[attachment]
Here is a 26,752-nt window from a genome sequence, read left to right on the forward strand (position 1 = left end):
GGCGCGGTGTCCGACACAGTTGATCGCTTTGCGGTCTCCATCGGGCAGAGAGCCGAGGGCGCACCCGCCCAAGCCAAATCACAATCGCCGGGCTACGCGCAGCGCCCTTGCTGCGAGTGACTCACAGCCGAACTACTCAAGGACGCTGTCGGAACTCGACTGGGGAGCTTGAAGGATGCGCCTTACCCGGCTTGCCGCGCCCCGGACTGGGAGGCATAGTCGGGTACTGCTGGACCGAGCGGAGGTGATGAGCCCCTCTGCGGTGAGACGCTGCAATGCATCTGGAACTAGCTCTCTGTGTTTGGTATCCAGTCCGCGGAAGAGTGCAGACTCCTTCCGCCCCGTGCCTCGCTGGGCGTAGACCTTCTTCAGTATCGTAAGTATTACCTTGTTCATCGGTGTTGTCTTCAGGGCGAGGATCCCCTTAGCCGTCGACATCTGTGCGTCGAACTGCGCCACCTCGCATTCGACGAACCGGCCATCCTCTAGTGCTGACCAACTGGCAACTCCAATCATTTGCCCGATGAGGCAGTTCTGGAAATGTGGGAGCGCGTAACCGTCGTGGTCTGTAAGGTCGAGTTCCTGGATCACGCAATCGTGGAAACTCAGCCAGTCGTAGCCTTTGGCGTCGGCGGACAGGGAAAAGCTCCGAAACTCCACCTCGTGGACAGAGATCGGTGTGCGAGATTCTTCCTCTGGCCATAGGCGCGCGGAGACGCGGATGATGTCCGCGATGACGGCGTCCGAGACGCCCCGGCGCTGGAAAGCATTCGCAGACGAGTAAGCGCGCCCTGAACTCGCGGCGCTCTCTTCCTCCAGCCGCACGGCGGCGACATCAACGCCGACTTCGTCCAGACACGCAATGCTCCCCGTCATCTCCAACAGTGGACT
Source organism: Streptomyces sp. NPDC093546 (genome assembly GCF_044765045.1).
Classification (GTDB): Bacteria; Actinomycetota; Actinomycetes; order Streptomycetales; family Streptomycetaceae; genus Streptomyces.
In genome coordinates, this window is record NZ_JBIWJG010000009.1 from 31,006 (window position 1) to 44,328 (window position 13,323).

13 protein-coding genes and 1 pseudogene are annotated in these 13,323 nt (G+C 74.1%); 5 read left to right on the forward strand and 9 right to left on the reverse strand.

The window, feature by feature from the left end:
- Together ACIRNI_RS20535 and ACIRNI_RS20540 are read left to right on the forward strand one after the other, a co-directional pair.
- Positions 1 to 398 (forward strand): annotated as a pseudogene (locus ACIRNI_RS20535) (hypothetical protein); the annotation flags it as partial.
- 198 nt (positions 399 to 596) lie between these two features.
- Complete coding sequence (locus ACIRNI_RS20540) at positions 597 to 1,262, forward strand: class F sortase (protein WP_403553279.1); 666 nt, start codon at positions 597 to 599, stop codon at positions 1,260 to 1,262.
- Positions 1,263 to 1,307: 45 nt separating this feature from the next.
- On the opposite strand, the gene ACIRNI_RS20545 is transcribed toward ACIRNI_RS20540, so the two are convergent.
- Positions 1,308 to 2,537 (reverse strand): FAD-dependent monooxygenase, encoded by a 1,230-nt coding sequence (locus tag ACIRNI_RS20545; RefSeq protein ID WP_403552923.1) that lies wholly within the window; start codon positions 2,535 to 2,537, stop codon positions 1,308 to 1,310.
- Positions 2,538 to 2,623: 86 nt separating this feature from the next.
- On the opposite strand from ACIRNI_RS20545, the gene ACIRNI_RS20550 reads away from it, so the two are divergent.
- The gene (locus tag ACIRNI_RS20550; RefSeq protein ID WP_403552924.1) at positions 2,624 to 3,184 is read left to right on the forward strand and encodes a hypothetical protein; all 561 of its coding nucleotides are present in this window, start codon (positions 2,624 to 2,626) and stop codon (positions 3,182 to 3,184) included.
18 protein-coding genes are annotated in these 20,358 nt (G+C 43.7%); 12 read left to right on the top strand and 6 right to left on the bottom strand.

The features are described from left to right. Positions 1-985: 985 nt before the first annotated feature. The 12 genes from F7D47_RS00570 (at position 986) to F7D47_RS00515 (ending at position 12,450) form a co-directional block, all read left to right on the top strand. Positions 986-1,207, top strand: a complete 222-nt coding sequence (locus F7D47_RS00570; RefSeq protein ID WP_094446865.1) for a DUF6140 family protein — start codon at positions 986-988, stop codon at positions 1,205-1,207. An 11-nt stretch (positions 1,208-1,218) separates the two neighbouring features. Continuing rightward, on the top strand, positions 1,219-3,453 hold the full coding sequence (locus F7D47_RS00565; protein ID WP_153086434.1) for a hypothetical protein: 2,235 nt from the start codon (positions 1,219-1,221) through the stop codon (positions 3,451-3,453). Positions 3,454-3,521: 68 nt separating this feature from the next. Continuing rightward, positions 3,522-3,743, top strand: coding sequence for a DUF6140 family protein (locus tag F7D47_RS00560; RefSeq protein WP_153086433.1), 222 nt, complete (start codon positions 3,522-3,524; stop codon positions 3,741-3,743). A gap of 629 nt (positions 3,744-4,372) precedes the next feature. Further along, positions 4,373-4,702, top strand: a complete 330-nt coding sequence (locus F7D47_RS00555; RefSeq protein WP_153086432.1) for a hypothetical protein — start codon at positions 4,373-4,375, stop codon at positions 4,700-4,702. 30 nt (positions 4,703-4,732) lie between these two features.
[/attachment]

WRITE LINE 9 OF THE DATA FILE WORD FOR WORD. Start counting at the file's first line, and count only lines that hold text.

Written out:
- Positions 1 to 398 (forward strand): annotated as a pseudogene (locus ACIRNI_RS20535) (hypothetical protein); the annotation flags it as partial.